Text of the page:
Fox’s Biscuits improves quality with variable speed drive 03 October 2012

Fox's Biscuits of Batley, West Yorkshire, is reporting improved biscuit quality, as well as reduced wastage since replacing an old slip-ring motors with an ABB motor and variable speed drive on one of its dough mixers.

Paul Mayman, area engineering manager for Fox's Biscuits, also reports an improved its ability to develop new products following the installation.

He explains that initially, ABB Drives Alliance member Halcyon Drives was asked to investigate the potential for saving energy on its 10 Baker Perkins dough mixers, each of which was driven by an 18.5kW slip-ring motor.

"Although the initial reason for the project was energy saving, it soon became clear that the drive gives us a lot of other advantages that were more important to us," states Mayman.

"One of the major ones is the flexibility to run at different speeds. We have a lot of other ingredients in our biscuits, such as fruit [and] previously, the mixers might overmix, leading to staining where the fruit becomes a mush," he continues.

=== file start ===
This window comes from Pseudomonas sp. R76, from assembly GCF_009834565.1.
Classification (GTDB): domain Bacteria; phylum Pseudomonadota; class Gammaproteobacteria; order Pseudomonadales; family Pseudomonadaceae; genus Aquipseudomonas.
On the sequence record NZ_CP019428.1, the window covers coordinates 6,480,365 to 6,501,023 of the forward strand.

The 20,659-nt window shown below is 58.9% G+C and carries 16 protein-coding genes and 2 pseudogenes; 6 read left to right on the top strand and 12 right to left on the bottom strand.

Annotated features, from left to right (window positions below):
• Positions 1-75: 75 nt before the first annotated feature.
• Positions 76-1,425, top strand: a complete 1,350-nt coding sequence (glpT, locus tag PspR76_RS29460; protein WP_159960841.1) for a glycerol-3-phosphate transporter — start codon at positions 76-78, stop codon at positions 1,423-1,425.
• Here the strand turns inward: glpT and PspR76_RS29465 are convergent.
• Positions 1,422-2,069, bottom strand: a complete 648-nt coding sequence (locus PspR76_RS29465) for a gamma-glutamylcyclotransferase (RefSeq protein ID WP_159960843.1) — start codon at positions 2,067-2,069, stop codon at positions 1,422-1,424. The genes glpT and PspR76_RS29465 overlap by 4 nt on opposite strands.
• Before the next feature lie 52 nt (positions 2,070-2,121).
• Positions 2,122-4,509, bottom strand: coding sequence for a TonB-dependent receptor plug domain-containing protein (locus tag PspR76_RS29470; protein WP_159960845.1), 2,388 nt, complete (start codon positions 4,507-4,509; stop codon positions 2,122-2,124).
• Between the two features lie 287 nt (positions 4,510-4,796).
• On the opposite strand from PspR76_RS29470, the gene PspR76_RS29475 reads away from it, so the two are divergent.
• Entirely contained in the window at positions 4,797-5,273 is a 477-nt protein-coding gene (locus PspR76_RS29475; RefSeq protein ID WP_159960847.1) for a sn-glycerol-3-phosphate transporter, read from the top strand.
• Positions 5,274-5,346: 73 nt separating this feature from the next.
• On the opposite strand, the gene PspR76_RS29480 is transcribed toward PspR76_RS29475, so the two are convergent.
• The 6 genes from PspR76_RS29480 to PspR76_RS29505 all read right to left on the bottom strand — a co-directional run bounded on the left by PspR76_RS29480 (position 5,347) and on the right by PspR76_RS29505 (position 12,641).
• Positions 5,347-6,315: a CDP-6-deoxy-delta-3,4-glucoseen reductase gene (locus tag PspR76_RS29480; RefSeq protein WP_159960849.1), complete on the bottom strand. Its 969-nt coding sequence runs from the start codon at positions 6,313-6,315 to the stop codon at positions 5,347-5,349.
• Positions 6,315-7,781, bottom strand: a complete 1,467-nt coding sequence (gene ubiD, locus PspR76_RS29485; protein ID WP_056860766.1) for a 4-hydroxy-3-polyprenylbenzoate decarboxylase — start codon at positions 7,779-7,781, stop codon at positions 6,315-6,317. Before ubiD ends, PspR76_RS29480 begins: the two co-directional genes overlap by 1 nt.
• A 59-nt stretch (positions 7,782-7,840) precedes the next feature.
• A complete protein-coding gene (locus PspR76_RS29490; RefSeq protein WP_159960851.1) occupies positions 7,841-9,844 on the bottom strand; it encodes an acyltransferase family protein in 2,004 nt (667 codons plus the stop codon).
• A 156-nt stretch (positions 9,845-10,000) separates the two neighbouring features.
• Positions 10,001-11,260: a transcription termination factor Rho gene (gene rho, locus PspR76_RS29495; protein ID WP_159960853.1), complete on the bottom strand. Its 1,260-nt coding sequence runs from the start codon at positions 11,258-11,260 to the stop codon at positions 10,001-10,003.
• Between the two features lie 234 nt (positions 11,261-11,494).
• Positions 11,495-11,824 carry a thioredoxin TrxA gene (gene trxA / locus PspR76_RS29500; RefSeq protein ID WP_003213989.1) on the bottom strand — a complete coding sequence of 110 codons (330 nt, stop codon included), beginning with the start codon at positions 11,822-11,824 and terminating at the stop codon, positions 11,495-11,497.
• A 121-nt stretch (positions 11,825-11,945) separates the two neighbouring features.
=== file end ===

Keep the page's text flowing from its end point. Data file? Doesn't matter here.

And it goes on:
"This helps us maintain a high quality product and avoids the situation where a whole 400kg batch of dough could be wasted."

The ability of the drive to change the speed of the mixer also allows the company to be more innovative. "With the drive-controlled mixer, we can experiment by using different speeds throughout the mix, from as low as two rpm to 50 or 60 rpm."

The greater torque of the ABB motor has also led to higher reliability of the mixer. Maintenance engineers, he says, are spending less time on them and the production department has a lot more confidence.

Says Mayman: "The drive also gives us a lot of other facilities, such as the load analyser, which saves process data, such as current and torque values that we could use to assess production issues. Although we are not using these facilities yet, they are another example of the flexibility of the ABB drive."

Following the installation of this drive and motor on one of the mixers, Halcyon discovered that the power requirements on both mixers were significantly less than rated power, indicating that the slip-ring motors were greatly oversized.

Brian Tinham

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